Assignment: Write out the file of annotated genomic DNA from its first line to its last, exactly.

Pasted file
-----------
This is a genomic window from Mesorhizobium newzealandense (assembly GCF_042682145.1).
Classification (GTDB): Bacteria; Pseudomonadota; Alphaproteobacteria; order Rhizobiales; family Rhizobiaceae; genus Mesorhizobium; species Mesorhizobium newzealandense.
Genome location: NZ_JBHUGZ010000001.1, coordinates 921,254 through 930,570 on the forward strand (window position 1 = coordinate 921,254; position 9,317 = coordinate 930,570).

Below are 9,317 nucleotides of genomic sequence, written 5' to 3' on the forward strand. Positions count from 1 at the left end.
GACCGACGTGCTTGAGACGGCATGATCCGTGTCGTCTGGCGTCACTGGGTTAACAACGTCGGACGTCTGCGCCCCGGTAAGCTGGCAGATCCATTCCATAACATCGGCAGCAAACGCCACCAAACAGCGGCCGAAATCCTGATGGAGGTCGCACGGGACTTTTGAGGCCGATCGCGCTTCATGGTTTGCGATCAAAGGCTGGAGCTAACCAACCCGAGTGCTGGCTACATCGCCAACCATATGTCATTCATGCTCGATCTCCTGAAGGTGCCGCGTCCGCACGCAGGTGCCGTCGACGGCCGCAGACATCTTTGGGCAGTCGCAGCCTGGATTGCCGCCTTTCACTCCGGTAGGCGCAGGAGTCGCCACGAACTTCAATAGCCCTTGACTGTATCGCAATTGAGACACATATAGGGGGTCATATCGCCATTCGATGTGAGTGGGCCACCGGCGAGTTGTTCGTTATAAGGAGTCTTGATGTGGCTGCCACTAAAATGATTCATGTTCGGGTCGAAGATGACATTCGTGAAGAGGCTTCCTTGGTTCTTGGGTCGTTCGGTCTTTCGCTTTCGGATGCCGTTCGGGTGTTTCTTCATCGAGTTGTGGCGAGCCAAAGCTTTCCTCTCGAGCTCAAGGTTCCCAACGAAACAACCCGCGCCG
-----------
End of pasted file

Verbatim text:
This is a genomic window from Mesorhizobium newzealandense (assembly GCF_042682145.1).
Classification (GTDB): Bacteria; Pseudomonadota; Alphaproteobacteria; order Rhizobiales; family Rhizobiaceae; genus Mesorhizobium; species Mesorhizobium newzealandense.
Genome location: NZ_JBHUGZ010000001.1, coordinates 921,254 through 930,570 on the forward strand (window position 1 = coordinate 921,254; position 9,317 = coordinate 930,570).

Below are 9,317 nucleotides of genomic sequence, written 5' to 3' on the forward strand. Positions count from 1 at the left end.
GACCGACGTGCTTGAGACGGCATGATCCGTGTCGTCTGGCGTCACTGGGTTAACAACGTCGGACGTCTGCGCCCCGGTAAGCTGGCAGATCCATTCCATAACATCGGCAGCAAACGCCACCAAACAGCGGCCGAAATCCTGATGGAGGTCGCACGGGACTTTTGAGGCCGATCGCGCTTCATGGTTTGCGATCAAAGGCTGGAGCTAACCAACCCGAGTGCTGGCTACATCGCCAACCATATGTCATTCATGCTCGATCTCCTGAAGGTGCCGCGTCCGCACGCAGGTGCCGTCGACGGCCGCAGACATCTTTGGGCAGTCGCAGCCTGGATTGCCGCCTTTCACTCCGGTAGGCGCAGGAGTCGCCACGAACTTCAATAGCCCTTGACTGTATCGCAATTGAGACACATATAGGGGGTCATATCGCCATTCGATGTGAGTGGGCCACCGGCGAGTTGTTCGTTATAAGGAGTCTTGATGTGGCTGCCACTAAAATGATTCATGTTCGGGTCGAAGATGACATTCGTGAAGAGGCTTCCTTGGTTCTTGGGTCGTTCGGTCTTTCGCTTTCGGATGCCGTTCGGGTGTTTCTTCATCGAGTTGTGGCGAGCCAAAGCTTTCCTCTCGAGCTCAAGGTTCCCAACGAAACAACCCGCGCCG